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As per Kevin Werbach and Dan Hunter’s definition of gamification, it works by using game elements to motivate the user. These methods include collecting points and losing lives, to ‘hook’ the user into continuing to learn languages through playing the game. 

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Gabe Zichermann and Christopher Cunningham touch on how “intrinsic motivation is better than extrinsic rewards” in their book *Gamification by Design*. Rather than exclusively using external rewards to create motivation in players, it is crucial that the player’s internal motivation works alongside the rewards for the user to achieve the end goal. On the other hand, they state that we cannot rely solely on the player’s “intrinsic motivation”, because “we don’t get the desired results”, but rather if the motivation is created externally, then we go from “from hoping it happens to a structure and process for making it happen.” In other words, if we give the user an external motivator; competitiveness and rewards, and use it to enhance their internal motivation to learn, then instead of hoping the user reaches the end goal of learning the language, there is a system in place to ensure they actually reach it.

The goal is to bring out the competitive nature of the user. This competitive personality trait will “contribute positive in successfully learning” a second language. Nir Eyal suggests in *Hooked*: “there are three ingredients required to initiate any and all behaviours: the user must have sufficient motivation; the user must have the ability to complete the desired action; and a trigger must be present.” Bringing these “ingredients” together, and adding another; investment, comprises what is known as the Hook Model. The Hook Model creates habit-forming behaviours in users by bringing them through a looping cycle which consists of the three elements; a trigger, an action and a reward, as well as a final added element of investment.

We can apply this Hook Model to Duolingo; a gamified language learning app, to see a successful implementation, and therefore evidence of why the app works so well. I’m going to refer my own experience of using the app to learn the Irish language; Gaeilge, as well as French. For reference, I downloaded the app on to my iPhone 7 and used it over the period of several months.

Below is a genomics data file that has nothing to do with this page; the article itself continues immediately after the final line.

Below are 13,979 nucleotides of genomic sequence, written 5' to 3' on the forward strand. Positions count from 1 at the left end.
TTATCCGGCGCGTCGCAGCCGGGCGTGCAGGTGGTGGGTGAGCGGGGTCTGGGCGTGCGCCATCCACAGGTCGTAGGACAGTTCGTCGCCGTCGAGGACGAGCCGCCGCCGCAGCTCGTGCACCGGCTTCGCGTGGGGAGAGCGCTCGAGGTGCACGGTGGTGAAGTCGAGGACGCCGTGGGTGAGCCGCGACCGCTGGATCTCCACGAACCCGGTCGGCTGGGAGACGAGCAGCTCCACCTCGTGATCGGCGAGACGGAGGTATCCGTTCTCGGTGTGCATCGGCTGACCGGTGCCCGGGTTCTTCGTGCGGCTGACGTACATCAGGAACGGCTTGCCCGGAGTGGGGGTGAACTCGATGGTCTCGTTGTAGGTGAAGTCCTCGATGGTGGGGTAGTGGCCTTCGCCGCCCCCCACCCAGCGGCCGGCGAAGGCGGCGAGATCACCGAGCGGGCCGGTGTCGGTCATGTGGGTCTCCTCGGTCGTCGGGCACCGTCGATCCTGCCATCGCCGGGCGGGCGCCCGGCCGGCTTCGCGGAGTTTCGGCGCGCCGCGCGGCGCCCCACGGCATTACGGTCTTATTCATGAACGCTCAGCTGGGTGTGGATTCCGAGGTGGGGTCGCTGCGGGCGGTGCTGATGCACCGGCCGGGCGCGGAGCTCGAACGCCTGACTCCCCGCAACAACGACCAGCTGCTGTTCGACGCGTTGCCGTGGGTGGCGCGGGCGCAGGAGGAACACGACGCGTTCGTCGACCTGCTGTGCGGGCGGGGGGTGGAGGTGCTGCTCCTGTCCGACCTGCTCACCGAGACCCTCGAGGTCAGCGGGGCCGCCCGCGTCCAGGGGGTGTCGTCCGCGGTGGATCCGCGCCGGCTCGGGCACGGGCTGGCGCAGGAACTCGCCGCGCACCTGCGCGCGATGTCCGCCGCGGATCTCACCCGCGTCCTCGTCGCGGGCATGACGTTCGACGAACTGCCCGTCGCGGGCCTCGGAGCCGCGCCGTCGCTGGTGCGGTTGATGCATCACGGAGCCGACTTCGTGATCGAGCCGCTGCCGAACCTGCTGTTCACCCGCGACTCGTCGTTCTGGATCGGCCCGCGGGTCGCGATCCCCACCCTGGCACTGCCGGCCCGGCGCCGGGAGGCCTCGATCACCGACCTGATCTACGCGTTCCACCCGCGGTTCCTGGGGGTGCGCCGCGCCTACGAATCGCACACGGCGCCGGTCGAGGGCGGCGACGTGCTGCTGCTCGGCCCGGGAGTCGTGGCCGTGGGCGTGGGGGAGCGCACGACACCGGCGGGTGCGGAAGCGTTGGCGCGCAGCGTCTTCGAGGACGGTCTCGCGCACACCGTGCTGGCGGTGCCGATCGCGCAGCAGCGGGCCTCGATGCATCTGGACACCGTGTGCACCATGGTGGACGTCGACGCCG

To start, Nir Eyal states “a trigger must be present”. Duolingo sends out push notifications intermittently to remind me to log in and work towards reaching my daily target of ten minutes of activity within the app. I also had emails set up to come through once a week. These acted as reminders to score more points within the app, which was done by completing quizzes. These are examples of external triggers. 

Following this, “the user must have the ability to complete the desired action”. I logged on to the app and progressed through lessons and quizzes until at least ten minutes had passed. This is an easy action to complete and one which can be done at any stage within the day. I was then able to see the amount of time I had spent on the app, letting me know whether I can finish for the day or continue to use it for longer.

Thirdly, “the user must have sufficient motivation”. Duolingo creates motivation not only by reaching for the competitive nature within its users to achieve right answers, but by rewarding us. After completing a lesson, I am brought to a screen showing how I am progressing towards my daily targets, be it the length of time or the amount of points, known as ‘XP’. Alongside this, every time I complete a skill, I receive a badge which also shows the strength level.